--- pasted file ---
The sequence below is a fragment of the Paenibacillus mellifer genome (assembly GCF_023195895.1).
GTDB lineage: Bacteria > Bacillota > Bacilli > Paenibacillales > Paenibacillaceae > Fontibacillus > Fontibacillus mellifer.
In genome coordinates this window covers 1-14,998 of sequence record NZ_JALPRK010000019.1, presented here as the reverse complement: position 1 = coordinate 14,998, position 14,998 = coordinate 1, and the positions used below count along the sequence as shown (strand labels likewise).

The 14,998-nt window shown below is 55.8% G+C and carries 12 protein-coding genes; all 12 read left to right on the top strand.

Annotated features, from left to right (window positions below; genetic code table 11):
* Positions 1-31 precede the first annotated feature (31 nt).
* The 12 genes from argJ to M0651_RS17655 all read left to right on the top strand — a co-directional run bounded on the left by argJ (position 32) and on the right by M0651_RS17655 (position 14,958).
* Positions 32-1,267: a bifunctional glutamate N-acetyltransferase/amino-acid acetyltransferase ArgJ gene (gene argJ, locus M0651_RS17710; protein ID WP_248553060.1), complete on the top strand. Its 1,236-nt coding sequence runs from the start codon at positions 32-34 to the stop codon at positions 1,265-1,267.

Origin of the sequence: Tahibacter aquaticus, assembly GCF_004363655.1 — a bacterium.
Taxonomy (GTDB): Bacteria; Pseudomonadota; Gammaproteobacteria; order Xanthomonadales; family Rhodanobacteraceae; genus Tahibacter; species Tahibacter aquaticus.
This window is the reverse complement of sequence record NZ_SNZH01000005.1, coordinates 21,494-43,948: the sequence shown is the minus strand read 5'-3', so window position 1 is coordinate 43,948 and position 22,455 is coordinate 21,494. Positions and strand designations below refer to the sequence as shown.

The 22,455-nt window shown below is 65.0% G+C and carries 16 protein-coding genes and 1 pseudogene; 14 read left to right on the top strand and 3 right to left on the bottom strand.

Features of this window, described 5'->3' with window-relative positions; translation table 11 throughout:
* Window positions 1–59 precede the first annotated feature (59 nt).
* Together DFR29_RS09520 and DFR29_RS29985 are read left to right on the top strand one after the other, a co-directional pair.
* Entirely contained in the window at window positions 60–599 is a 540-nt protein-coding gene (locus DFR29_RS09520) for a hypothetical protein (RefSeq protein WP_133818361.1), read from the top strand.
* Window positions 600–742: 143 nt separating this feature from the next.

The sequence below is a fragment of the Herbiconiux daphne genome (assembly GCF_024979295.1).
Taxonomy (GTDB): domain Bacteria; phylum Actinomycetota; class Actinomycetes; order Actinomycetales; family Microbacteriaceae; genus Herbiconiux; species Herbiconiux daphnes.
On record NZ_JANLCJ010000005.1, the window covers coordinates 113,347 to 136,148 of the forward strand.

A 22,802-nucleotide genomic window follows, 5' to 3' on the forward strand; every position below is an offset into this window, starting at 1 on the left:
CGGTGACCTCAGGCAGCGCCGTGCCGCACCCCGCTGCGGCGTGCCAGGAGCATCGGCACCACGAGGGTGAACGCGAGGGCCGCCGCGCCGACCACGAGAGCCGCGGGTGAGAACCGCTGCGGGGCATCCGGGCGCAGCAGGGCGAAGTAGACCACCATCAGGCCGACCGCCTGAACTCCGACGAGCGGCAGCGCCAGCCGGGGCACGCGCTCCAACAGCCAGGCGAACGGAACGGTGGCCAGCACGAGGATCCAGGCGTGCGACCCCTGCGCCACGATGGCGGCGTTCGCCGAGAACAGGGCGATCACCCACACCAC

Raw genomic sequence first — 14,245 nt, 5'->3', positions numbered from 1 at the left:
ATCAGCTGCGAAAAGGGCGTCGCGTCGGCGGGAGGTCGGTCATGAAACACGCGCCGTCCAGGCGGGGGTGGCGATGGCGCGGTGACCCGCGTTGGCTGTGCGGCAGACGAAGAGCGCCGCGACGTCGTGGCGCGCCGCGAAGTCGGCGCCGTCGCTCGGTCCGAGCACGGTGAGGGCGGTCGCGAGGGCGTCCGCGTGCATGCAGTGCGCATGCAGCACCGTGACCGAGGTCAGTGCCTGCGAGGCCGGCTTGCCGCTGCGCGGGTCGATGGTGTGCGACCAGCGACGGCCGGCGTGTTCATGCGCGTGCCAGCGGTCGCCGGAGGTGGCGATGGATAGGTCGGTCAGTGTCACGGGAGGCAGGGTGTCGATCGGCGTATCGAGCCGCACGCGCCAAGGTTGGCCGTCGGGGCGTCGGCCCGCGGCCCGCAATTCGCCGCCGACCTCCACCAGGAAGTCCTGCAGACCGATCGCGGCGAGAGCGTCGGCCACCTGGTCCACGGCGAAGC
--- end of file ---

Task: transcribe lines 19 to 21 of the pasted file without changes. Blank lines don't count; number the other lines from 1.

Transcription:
Taxonomy (GTDB): domain Bacteria; phylum Actinomycetota; class Actinomycetes; order Actinomycetales; family Microbacteriaceae; genus Herbiconiux; species Herbiconiux daphnes.
On record NZ_JANLCJ010000005.1, the window covers coordinates 113,347 to 136,148 of the forward strand.

A 22,802-nucleotide genomic window follows, 5' to 3' on the forward strand; every position below is an offset into this window, starting at 1 on the left: